Fall Bulbs: Plant Now for Spring Colour!
Fall is a fantastic time for planting, so take advantage of the cooler temperatures and plan(t) ahead for next spring! Many of your favourite spring bloomers, including Daffodils, Tulips, Crocus, Hyacinths, and Allium, arrive as bulbs in early fall and need to be planted before the deep frosts arrive. Fall bulbs need 12-16 weeks of cold weather before they can flower, and each variety has its own “temperature gauge” that tells them when the soil is warm enough to burst through to the open air.
Fall bulbs come in many varieties, including:
Tulips are available in hundreds of varieties, all featuring their own vibrant colours and textures, so it’s no wonder they’re at the top of most of our Fall Bulb wish lists.
Daffodils will “naturalize” over the years, meaning that their bulbs will multiply to give you even more adorable blooms with every year.
Crocus and Snowdrops may only reach a few inches tall but they’re persistent, poking their little leaves and buds up through the snow.
Hyacinths add sweet fragrance to your gardens, making them a perfect addition to early spring flower arrangements.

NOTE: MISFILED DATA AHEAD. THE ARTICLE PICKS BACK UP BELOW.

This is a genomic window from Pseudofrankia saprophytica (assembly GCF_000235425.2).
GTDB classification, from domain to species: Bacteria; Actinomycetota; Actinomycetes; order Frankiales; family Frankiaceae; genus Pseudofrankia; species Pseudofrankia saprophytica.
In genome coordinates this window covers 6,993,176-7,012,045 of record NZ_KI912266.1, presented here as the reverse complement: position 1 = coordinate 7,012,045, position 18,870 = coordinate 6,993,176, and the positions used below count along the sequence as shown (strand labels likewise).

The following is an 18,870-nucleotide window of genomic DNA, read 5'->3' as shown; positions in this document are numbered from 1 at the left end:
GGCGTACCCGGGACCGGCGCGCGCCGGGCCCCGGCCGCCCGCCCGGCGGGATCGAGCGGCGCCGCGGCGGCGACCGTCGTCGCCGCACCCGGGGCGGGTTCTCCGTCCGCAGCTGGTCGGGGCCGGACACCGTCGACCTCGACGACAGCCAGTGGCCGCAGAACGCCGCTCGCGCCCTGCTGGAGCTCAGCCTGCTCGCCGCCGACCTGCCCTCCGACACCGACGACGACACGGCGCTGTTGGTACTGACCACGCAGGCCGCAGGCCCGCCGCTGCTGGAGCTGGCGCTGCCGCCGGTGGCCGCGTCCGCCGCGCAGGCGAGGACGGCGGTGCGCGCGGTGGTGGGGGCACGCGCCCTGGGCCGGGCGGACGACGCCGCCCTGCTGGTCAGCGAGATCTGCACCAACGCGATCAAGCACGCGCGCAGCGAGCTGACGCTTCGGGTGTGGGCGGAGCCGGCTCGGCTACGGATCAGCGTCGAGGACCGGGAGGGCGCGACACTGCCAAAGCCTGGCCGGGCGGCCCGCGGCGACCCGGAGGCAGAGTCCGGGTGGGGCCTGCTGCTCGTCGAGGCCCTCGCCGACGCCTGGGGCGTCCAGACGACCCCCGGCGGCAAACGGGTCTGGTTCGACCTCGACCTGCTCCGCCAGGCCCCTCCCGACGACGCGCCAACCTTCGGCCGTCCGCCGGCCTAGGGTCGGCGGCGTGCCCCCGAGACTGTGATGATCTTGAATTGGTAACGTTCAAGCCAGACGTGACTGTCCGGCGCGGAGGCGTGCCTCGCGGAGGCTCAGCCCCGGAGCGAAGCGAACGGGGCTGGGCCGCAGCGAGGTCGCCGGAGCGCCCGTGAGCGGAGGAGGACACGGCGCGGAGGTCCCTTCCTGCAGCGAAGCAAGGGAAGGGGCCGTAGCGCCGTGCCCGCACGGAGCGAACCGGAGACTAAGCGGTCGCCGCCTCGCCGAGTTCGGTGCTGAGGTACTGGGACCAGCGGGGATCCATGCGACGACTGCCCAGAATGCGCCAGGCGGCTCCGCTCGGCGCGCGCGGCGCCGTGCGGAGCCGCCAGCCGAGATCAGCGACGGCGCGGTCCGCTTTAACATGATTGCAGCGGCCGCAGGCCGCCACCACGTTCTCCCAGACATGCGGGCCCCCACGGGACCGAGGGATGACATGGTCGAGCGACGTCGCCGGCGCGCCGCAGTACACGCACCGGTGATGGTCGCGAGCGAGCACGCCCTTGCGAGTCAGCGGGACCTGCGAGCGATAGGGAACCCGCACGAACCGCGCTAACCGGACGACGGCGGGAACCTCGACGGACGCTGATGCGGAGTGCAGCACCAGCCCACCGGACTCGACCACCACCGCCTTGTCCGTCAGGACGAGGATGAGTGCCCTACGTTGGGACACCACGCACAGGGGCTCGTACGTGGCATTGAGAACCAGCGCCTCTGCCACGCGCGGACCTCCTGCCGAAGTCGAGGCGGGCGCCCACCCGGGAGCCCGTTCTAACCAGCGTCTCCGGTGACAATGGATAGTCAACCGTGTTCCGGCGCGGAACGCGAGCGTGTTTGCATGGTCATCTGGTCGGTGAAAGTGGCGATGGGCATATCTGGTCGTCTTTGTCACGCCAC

Alliums, or Flowering Onions, have tiny, starry blooms that form a distinct sphere, which looks great when in full colour as well as a dried seed head. Check your tags carefully, as some varieties can grow up to 4 feet tall!
New to the Fall Bulb planting party? Check out these tips!
- Read the packet information for each of your bulb varieties, which will tell you their height, ideal light conditions, blooming time (labeled as early, mid, or late season) and any other special instructions.
- Mixing up your blooming times will give you a longer season of spring colour!
- Unless otherwise noted in the packet information, your planting site should be in full to part sun (preferably afternoon sun) with loose, well-drained soil.
- Fall Bulbs can be planted any time in the fall, so long as the ground isn’t frozen.
- Your planting depth and spacing should be 2.5 to 3 times than the diameter of your bulb. For large groupings, save yourself some energy and dig one large hole or trench!
- Mix in bone meal, bulb fertilizer, or handfuls of compost to the bottom of your hole/trench to add nutrients for your bulbs’ winter hibernation.
- Place bulbs in the hole with the root end down (or pointy side up for most bulbs!).
- Gently replace the soil so they stay upright, patting lightly once the hole/trench is filled.
Got squirrels? Scatter hen manure or blood meal on top of your planting site every 2-3 weeks (bonus: they both act as fertilizers!) Plant your bulbs later in the fall to give the critters less time to dig before the ground freezes. Go for Hyacinths, Muscari (Grape Hyacinths), Alliums, Daffodils, and Fritillaria, all of which are less desirable to squirrels and other critters.